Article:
But opening up agroecological pathways to sustainable food systems in the EU is a major challenge. Radical changes in funding priorities and research agendas are necessary. Similarly, a total overhaul of overseas aid programmes is urgently needed to support crucial transitions to agroecology in Africa, Asia and Latin America.
However, this is not currently happening. Our recently published research shows that very little overseas aid is directed at agroecological research and development. Since January 1 2010, no funds at all have been directed at or been committed to projects with the main focus on development or promotion of agroecological practices.
It is true that minor funds have been directed at projects which promote resource efficiency in farming. But this is a very basic agroecological principle. Based on the most generous interpretation of available figures, our study shows for the first time that aid for agroecological projects is less than 5% of aid given for agricultural purposes and less than 0.5% of the total UK aid budget. By largely supporting industrial agriculture, UK aid priorities contribute very little to the transition towards global socio-ecological sustainability.
Despite the obscure nature of available information, it is reasonable to assume that there is a similar lack of funding for agroecology in the overseas aid priorities of other so-called developed countries. There is, after all, a chronic lack of internal investment in agroecology within these nations.
Business as usual may rhetorically no longer be an option in food and agriculture. But it will be, as usual, practically the only option as long as these stark funding asymmetries remain.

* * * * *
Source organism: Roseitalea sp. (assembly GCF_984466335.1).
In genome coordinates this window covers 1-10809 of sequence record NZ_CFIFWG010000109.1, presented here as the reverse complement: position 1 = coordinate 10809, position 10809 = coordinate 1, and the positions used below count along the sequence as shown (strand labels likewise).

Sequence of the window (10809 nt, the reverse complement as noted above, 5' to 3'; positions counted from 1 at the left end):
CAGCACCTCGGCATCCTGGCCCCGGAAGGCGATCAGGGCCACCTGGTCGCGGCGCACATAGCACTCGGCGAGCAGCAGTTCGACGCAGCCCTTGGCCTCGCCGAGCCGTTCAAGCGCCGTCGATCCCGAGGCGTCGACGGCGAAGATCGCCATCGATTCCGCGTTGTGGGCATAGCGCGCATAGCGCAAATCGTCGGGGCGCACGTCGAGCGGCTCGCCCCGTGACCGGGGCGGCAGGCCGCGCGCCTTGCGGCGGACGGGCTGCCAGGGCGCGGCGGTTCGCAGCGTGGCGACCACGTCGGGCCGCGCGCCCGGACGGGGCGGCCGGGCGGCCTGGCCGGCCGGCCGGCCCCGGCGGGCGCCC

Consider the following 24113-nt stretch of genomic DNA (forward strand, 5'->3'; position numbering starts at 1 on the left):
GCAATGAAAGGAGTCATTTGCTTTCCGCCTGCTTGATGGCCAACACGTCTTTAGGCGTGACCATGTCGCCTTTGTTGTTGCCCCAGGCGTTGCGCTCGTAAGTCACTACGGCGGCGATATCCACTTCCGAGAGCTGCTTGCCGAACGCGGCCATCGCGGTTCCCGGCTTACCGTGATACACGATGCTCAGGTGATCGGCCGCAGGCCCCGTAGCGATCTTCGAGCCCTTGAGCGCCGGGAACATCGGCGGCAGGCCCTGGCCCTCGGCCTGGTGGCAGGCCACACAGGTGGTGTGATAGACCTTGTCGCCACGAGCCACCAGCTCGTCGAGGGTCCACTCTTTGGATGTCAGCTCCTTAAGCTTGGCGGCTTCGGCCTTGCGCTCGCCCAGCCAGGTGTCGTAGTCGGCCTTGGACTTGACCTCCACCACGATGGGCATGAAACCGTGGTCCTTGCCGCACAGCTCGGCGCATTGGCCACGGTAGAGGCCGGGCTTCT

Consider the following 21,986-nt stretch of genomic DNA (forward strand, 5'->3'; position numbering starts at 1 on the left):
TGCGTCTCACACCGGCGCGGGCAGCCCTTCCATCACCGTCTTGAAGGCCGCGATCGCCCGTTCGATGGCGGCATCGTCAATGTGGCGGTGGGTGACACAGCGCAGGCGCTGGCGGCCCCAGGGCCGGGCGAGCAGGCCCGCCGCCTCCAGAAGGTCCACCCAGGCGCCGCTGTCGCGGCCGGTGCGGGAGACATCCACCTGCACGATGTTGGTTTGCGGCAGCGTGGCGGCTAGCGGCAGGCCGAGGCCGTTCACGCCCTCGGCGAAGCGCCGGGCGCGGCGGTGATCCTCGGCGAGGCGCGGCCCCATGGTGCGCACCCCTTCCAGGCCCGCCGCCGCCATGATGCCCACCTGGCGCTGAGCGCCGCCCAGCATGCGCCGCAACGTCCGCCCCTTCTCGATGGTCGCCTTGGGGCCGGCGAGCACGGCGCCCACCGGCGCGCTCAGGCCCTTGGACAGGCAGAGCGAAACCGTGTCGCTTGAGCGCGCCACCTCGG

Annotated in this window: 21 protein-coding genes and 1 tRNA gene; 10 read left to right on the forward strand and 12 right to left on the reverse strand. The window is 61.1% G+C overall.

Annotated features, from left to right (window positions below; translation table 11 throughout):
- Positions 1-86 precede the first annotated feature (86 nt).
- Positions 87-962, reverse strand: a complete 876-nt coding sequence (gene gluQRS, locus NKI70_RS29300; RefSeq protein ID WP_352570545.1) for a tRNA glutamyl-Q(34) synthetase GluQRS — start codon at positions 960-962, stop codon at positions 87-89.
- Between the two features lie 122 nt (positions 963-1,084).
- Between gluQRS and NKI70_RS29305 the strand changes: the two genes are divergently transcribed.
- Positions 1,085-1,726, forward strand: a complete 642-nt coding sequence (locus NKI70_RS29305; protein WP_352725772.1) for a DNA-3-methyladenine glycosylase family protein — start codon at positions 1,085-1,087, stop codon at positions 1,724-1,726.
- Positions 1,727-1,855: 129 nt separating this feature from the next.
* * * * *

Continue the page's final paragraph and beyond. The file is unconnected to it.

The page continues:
In April 2018, government representatives from around the world will travel to Rome to discuss how to scale up agroecology. This UN Food and Agriculture Organisation International Symposium on Agroecology is a unique opportunity to rethink priorities for agricultural development worldwide. Among the many actions needed, we urgently need to see a substantial increase in public funding for agroecology – both within and between nations.
Dr Nina Moeller
Marie Curie Research Fellow, University of Manchester
My academic background is in philosophy, sociology and anthropology.
Since 2005 I have been working in the Amazon, with Kichwa communities and federations in the Upper Napo, Ecuador. I also maintain relations with Shipibo community leaders in the Ucayali, Peru and have worked in Latin America and Europe as a consultant to indigenous federations, NGOs, and the United Nations’ Food and Agriculture Organization. I wrote my PhD on ‘The Protection of Traditional Knowledge in the Ecuadorian Amazon: A Critical Ethnography of Capital Expansion ‘ (2010).
Professor Michel Pimbert
Director, Centre for Agroecology, Water and Resilience, Coventry University
Professor Michel Pimbert is the Director of the Centre for Agroecology, Water and Resilience at Coventry University. An agricultural ecologist by training, he previously worked at the UK-based International Institute for Environment and Development (IIED), the International Crops Research Institute for the Semi Arid Tropics (ICRISAT) in India, the University François Rabelais de Tours in France, and the World Wide Fund for Nature in Switzerland. He has also done research for the UN Food and Agriculture Organisation (FAO), the United Nations Research Institute for Social Development (UNRISD), The World Conservation Union (IUCN), and the United Nations Educational, Scientific and Cultural Organisation (UNESCO).